The competitive professional esports player known as “Blitzchung” had just won a game in a tournament for the video game Hearthstone, and went on a Taiwanese broadcast to do a post-match interview.
He appeared on the screen in the gas mask and goggles typical of demonstrators in Hong Kong, who wear gear to protect themselves from tear gas and shield their identities from the government.
“Liberate Hong Kong, revolution of our age!” he yelled in Mandarin, as the two interviewers ducked down to hide their faces from the camera and avoid being associated with his political statement.
It was a costly bit of protest.
Blitzchung, whose real name is Ng Wai Chung, was supposed to collect $10,000 in award money for his participation in the Hearthstone Grandmasters competition. Instead, Blizzard Entertainment, the unit of Santa Monica-based gaming giant Activision Blizzard that runs the global competition, kicked him out of the tournament, revoked his prize winnings and banned him from Hearthstone esports for a year, all for expressing support for the pro-democracy protests currently roiling Hong Kong.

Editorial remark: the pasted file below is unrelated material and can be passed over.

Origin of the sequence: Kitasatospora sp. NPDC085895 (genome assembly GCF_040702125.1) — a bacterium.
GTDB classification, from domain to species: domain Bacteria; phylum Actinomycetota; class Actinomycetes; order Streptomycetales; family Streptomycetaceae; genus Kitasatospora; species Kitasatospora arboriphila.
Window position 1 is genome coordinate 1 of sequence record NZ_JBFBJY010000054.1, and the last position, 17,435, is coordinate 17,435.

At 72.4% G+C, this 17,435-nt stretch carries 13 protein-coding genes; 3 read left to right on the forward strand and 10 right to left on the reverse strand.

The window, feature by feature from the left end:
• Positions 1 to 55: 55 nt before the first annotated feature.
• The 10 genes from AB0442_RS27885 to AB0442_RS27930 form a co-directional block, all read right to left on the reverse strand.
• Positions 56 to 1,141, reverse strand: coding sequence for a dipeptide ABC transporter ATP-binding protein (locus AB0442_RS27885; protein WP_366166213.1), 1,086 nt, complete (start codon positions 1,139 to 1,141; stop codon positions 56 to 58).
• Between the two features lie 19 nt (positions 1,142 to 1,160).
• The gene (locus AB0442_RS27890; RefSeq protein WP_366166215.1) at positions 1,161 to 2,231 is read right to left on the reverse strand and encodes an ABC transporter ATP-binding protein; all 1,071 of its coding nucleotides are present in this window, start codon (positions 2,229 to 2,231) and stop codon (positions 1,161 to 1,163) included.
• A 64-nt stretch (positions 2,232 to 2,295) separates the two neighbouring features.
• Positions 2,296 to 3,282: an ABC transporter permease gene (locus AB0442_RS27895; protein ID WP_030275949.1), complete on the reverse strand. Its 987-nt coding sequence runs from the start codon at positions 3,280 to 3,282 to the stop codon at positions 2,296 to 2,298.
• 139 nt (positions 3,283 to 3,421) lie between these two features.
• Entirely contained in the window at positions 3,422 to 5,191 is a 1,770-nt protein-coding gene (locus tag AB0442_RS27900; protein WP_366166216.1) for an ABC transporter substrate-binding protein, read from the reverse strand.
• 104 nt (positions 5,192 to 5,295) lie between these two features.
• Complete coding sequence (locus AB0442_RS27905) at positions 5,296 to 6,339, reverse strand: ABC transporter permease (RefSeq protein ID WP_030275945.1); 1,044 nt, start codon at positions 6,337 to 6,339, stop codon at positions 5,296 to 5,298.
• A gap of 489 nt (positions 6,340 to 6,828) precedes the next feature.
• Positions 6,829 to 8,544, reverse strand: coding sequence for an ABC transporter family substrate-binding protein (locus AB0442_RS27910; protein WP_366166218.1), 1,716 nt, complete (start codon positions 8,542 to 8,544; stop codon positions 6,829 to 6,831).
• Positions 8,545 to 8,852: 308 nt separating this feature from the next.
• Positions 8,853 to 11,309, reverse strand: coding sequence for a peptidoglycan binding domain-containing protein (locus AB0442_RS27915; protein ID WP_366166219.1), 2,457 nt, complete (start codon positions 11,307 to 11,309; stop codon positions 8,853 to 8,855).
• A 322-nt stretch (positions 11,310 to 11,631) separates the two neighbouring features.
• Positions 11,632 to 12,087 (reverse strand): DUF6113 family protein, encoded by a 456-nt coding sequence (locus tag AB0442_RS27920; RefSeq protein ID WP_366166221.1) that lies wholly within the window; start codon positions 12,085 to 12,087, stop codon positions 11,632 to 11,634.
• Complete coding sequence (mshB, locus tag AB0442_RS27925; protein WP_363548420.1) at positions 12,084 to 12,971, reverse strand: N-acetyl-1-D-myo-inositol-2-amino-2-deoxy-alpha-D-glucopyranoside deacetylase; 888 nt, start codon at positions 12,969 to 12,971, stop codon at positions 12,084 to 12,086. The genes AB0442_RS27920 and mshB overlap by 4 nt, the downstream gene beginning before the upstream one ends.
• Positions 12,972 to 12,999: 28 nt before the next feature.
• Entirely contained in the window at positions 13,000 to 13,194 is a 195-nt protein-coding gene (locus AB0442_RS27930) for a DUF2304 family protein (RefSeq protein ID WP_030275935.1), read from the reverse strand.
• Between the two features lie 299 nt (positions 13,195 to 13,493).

Ng, who lives in Hong Kong, declined an interview with The Times, saying he was overwhelmed by media requests. He told the gaming site IGN he expected the punishment and did not regret his protest. “I think it’s unfair, but I do respect their decision,” he said.
It’s only the latest example of an American company scrambling to rein in speech that rankles the Chinese government. From the National Basketball Assn. to Nike to Paramount Pictures, U.S. businesses are increasingly at pains to avoid any flare-ups that might cost them access to what will soon be the world’s largest consumer market.
Blizzard is facing a swell of criticism for the decision, on Twitter and Reddit as well as from elected officials.
“Blizzard shows it is willing to humiliate itself to please the Chinese Communist Party. No American company should censor calls for freedom to make a quick buck,” Sen. Ron Wyden (D-Oregon) tweeted.
Blizzard’s decision highlights the dependence of multinational businesses, including sports businesses, on China, said Clayton Dube, the director of the University of Southern California’s U.S.-China Institute. As companies have grown accustomed to making money in China, they have proven more wiling to accommodate demands of the Chinese government in order to stay in its good graces.
“The rules set at the top within China are trickling into these businesses outside of China ... it shows how global these businesses have become and how important China’s market is to the bottom line,” he said.
Blizzard was careful to portray its decision as a matter of rule-enforcement rather than a concession to China.